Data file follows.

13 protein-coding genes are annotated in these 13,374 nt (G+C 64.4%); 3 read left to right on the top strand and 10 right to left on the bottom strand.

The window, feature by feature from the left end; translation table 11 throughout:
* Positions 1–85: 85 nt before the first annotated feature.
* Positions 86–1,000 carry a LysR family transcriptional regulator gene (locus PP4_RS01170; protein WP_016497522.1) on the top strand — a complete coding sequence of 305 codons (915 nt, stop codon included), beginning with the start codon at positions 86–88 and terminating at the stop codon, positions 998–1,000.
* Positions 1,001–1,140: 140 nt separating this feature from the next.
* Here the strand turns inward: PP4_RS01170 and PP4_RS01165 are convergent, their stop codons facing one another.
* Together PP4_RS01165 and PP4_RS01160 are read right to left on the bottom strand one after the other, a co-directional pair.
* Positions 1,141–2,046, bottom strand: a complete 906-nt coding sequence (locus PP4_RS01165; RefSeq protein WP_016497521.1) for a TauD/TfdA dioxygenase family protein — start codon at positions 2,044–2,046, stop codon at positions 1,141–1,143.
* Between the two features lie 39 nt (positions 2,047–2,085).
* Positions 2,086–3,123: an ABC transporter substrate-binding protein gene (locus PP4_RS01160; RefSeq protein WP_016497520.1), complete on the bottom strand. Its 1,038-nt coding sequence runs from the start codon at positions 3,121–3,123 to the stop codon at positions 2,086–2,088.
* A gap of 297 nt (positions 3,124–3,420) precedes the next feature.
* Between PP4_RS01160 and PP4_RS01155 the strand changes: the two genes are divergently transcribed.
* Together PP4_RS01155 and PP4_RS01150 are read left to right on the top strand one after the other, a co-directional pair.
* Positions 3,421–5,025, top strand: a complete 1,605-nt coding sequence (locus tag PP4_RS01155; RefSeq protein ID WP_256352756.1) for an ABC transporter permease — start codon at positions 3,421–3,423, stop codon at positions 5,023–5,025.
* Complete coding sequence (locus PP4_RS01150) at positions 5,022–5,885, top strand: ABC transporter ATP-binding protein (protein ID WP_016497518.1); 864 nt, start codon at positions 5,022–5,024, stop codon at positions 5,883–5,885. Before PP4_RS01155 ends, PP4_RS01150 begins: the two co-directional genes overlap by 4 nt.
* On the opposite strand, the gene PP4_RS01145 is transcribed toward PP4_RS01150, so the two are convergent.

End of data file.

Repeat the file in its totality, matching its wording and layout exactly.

13 protein-coding genes are annotated in these 13,374 nt (G+C 64.4%); 3 read left to right on the top strand and 10 right to left on the bottom strand.

The window, feature by feature from the left end; translation table 11 throughout:
* Positions 1–85: 85 nt before the first annotated feature.
* Positions 86–1,000 carry a LysR family transcriptional regulator gene (locus PP4_RS01170; protein WP_016497522.1) on the top strand — a complete coding sequence of 305 codons (915 nt, stop codon included), beginning with the start codon at positions 86–88 and terminating at the stop codon, positions 998–1,000.
* Positions 1,001–1,140: 140 nt separating this feature from the next.
* Here the strand turns inward: PP4_RS01170 and PP4_RS01165 are convergent, their stop codons facing one another.
* Together PP4_RS01165 and PP4_RS01160 are read right to left on the bottom strand one after the other, a co-directional pair.
* Positions 1,141–2,046, bottom strand: a complete 906-nt coding sequence (locus PP4_RS01165; RefSeq protein WP_016497521.1) for a TauD/TfdA dioxygenase family protein — start codon at positions 2,044–2,046, stop codon at positions 1,141–1,143.
* Between the two features lie 39 nt (positions 2,047–2,085).
* Positions 2,086–3,123: an ABC transporter substrate-binding protein gene (locus PP4_RS01160; RefSeq protein WP_016497520.1), complete on the bottom strand. Its 1,038-nt coding sequence runs from the start codon at positions 3,121–3,123 to the stop codon at positions 2,086–2,088.
* A gap of 297 nt (positions 3,124–3,420) precedes the next feature.
* Between PP4_RS01160 and PP4_RS01155 the strand changes: the two genes are divergently transcribed.
* Together PP4_RS01155 and PP4_RS01150 are read left to right on the top strand one after the other, a co-directional pair.
* Positions 3,421–5,025, top strand: a complete 1,605-nt coding sequence (locus tag PP4_RS01155; RefSeq protein ID WP_256352756.1) for an ABC transporter permease — start codon at positions 3,421–3,423, stop codon at positions 5,023–5,025.
* Complete coding sequence (locus PP4_RS01150) at positions 5,022–5,885, top strand: ABC transporter ATP-binding protein (protein ID WP_016497518.1); 864 nt, start codon at positions 5,022–5,024, stop codon at positions 5,883–5,885. Before PP4_RS01155 ends, PP4_RS01150 begins: the two co-directional genes overlap by 4 nt.
* On the opposite strand, the gene PP4_RS01145 is transcribed toward PP4_RS01150, so the two are convergent.